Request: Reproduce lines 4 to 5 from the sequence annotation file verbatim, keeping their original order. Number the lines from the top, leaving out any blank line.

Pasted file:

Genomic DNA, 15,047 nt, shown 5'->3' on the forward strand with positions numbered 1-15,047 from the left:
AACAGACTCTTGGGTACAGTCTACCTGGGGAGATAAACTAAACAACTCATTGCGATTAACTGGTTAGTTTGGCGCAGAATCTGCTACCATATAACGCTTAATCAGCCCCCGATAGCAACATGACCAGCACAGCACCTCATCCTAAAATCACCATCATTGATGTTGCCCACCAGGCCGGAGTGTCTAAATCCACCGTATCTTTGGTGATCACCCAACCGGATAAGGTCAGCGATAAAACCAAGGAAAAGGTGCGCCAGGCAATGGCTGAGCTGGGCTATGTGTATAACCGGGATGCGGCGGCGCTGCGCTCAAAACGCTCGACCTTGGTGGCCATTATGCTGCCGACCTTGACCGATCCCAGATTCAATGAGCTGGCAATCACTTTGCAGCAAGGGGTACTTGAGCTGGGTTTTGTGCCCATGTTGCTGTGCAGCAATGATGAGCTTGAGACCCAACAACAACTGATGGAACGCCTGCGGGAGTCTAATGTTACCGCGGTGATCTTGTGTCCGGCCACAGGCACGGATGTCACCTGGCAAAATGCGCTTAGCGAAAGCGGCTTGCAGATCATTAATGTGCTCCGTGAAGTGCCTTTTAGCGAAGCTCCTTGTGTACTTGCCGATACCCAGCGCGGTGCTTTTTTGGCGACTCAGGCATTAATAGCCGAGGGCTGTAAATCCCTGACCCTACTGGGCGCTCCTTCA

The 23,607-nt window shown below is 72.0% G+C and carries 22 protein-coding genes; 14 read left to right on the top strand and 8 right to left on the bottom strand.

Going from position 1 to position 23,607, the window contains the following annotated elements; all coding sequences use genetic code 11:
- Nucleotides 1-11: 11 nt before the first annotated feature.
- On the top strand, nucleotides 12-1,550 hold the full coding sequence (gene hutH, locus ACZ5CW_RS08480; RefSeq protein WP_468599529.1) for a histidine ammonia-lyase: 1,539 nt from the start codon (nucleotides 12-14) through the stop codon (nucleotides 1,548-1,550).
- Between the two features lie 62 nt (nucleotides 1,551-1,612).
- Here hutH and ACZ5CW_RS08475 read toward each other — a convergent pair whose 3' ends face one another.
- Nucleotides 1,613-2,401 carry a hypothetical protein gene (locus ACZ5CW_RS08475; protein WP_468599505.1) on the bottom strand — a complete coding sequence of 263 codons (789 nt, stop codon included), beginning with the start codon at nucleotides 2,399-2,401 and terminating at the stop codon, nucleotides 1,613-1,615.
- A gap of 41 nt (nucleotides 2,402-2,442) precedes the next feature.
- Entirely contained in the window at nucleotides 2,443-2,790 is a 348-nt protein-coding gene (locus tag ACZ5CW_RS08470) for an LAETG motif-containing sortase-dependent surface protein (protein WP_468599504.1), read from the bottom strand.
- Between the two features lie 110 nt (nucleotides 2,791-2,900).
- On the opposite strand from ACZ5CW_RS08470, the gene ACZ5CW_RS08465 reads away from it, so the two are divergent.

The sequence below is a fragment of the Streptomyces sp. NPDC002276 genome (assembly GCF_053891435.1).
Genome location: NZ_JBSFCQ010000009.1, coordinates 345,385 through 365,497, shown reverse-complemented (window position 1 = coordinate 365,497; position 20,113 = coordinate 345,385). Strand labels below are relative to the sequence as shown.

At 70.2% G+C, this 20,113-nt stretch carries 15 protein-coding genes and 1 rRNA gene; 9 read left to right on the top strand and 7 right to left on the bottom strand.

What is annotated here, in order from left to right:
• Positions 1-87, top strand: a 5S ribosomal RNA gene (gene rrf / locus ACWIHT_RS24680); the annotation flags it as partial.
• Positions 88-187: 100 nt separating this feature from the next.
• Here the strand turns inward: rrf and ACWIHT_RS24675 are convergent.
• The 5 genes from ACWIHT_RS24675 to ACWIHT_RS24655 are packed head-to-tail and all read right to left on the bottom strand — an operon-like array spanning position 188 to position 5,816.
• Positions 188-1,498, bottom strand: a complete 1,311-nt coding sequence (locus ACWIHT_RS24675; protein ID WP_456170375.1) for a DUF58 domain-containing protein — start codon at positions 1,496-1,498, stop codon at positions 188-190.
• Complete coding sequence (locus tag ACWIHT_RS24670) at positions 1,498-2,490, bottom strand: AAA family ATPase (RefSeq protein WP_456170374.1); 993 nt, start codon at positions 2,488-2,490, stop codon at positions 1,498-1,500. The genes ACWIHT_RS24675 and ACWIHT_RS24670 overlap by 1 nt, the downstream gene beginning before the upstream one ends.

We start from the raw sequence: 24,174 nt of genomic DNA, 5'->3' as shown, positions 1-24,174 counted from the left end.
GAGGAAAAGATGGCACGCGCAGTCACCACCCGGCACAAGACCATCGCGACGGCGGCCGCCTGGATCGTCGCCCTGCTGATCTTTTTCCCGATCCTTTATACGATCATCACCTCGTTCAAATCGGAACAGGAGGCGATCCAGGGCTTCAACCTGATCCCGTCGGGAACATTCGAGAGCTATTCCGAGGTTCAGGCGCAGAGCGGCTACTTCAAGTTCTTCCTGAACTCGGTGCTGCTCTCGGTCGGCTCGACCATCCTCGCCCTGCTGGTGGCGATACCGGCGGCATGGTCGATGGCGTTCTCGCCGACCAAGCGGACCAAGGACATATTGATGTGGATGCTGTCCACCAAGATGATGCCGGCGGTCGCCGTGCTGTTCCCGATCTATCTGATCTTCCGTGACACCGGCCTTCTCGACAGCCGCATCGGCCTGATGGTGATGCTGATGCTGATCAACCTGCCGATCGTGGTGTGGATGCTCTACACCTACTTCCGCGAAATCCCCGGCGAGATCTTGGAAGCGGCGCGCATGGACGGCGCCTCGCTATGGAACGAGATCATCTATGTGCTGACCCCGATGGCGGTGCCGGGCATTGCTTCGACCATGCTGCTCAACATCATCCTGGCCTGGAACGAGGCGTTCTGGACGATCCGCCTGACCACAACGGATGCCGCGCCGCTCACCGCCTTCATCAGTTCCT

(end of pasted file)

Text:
Going from position 1 to position 23,607, the window contains the following annotated elements; all coding sequences use genetic code 11:
- Nucleotides 1-11: 11 nt before the first annotated feature.